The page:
Trans-Catalina Trail, 48 miles, 9,000 ft ascent, May 6-8, 2019.
I walk the length of Catalina island, augmenting the recommended route of the Trans-Catalina Trail at both ends and adding several diversions in the middle. There is water at each nightly stop, so I enjoy a feather-light pack.
The trip starts at the San Pedro Harbor where my Catalina Express boat is dwarfed by one of the holiday cruise boats. I leave Sunday at 5:00 PM to spend the night in Avalon in order to get an early start on Monday. There are three people on my boat. It is remarkable how close Catalina is to Los Angeles and how few people venture there.
The Catalina hills come into view.
San Fran style cioppino and stiff margaritas are an excellent way to commence a hike adventure.
DAY 1- Avalon to Black Jack campground- 17 miles, 3,568 ft ascent
The next morning I walk through the town in search of espresso and admire the Catalina Hotel, one of the more charming old-fashioned buildings.
Avalon harbor. The round building is the old casino.
The worldwide scourge of small harbors.
To commence I choose a partially off-trail route that follows a ridgeline hitting some peaks and benchmarks, several miles longer than the boring road route up from Avalon.
Many of the highest points feature ribbons of fire-trails.
I sweep around to get my first glimpse of the western face of the island.
The warning sign about bison is convincing; an 1800 lb animal running at 35 mph is impressive.
The one-mile Lone Tree lookout is a worthwhile diversion.
There is a Pynchon-like strangeness to remote scientific equipment positioned in the wilderness.
To my surprise I encounter a few reservoirs filled with water, and some small flowing streams, evidence that we did indeed have a wet winter.
Bison in the path. I end up walking around several, which is not terribly difficult but still unpleasant as my trail runners suck up weed darts, forcing me my to remove shoes many times.
Day 1 stats from the GAIAGPS app.
Day 2- 18 miles, 2,773 ft ascent.
The hike from the Black Jack campground continues in the heart of the island, circles the airport, descends to Little Harbor campground, and then follows perhaps the most scenic path of the trip along the western ridge to Two Harbors.
I climb Black Jack and Mt. Orizaba.
More strange scientific reporting equipment on Mt Orizaba.
The airport is especially nice with a small cafe and a didactic display about the history of the island.
Of course the Spanish herded the indians off the island so they could become slave workers for the missions.
The mainland is visible, with Palos Verdes (known as “PV” to some) in the foreground.
I arrive midday at Little Harbor, nice spot. Margi has taken the Safari Bus to here and we will walk back together to Two Harbors.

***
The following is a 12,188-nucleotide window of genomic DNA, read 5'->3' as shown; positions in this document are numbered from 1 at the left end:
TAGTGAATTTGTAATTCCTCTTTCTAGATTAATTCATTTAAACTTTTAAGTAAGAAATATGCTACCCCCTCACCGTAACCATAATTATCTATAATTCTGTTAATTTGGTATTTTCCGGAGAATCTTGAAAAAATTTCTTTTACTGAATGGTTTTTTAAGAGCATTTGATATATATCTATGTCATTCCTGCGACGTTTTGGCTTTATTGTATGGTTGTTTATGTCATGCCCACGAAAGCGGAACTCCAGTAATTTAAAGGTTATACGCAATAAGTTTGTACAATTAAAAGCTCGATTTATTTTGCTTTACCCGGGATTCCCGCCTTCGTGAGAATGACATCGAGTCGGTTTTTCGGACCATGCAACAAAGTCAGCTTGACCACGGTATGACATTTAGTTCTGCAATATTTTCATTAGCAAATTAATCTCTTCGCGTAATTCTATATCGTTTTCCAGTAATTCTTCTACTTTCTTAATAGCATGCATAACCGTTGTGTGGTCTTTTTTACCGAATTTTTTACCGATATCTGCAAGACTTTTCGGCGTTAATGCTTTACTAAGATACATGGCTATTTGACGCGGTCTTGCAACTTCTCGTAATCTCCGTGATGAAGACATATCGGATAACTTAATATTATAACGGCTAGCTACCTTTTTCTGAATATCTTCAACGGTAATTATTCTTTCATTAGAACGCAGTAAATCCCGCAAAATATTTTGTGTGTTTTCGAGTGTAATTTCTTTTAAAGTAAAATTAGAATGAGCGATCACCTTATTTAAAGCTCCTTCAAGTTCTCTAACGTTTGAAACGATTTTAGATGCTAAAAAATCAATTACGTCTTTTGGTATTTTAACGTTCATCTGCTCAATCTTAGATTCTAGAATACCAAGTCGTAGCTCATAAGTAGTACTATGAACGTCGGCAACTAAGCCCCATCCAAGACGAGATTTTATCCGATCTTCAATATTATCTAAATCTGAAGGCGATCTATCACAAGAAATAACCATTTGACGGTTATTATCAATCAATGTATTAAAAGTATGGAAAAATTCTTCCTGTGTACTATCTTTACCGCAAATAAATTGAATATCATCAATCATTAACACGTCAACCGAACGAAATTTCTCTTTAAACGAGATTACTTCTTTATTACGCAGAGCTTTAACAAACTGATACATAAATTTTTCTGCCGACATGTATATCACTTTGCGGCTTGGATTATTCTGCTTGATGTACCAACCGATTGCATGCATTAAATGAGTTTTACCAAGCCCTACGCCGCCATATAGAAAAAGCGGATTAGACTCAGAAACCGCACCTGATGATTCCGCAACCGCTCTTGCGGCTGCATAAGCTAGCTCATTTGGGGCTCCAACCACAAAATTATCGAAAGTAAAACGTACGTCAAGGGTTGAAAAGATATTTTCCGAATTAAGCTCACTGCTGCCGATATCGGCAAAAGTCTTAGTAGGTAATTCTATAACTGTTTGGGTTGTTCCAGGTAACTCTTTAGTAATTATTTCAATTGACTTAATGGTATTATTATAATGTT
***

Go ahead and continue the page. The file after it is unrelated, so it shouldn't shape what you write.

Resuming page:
Curious strands of strange blue rock, too extensive and embedded to be dropped paint.
The second half of this day and this path is the most visually natural of the trip, with little visible road or power infrastructure.
Trip totals up to the end of the second day.
I stay at the Banning House Inn at Two Harbors. It is very rustic, quiet, and enjoys great views of the Isthmus.
DAY 3- 13 miles, 2,634 ft.
I start very late at 9 am with a plan to triage my hike at the end if I run out of time to meet the boat I have arranged to pick me up at 6 pm at Emerald Bay. The eastern side of Two harbors is the developed harbor, but it is still very simple and has not changed much in 60 years.
This view shows the third-day hike with the conclusion at Emerald Bay. With another 90 minutes I could go to the extreme end of the island and back, and a common trip plan is to stay at Parson’s Landing for the night, but I choose to take a boat back to my hotel room at Two Harbors.
Southward-looking view of the Two Harbors isthmus.
I enjoy the ribbons of trail seen from above.
There are many Painted Lady butterflies, and caterpillars in the trail.
The only peak register I found on the island was totally jammed with entry books, a total chaos.
Silver Peak, 1,652’, is shrouded in fog all day.
I wonder if these pea-like pods are edible.
I drop into Emerald Bay where there is a large Boy Scout camp.
My chartered boat takes me back to Two Harbors, saving me the last two hours of hiking on the very boring road.
Back at the Banning House, a few foxes are unafraid of humans and are sneaking around. They are sort of half-cat half-dog, but definitely lacking any emphathetic human connection.
I enjoyed the trip. The scenery does not vary much but there are many remarkable views. The hiking is easy, with potable water available almost every half-day. Although it was overcast and cool, I was aware of more humidity than on the mainland and would not want to do this hike on hot summer days.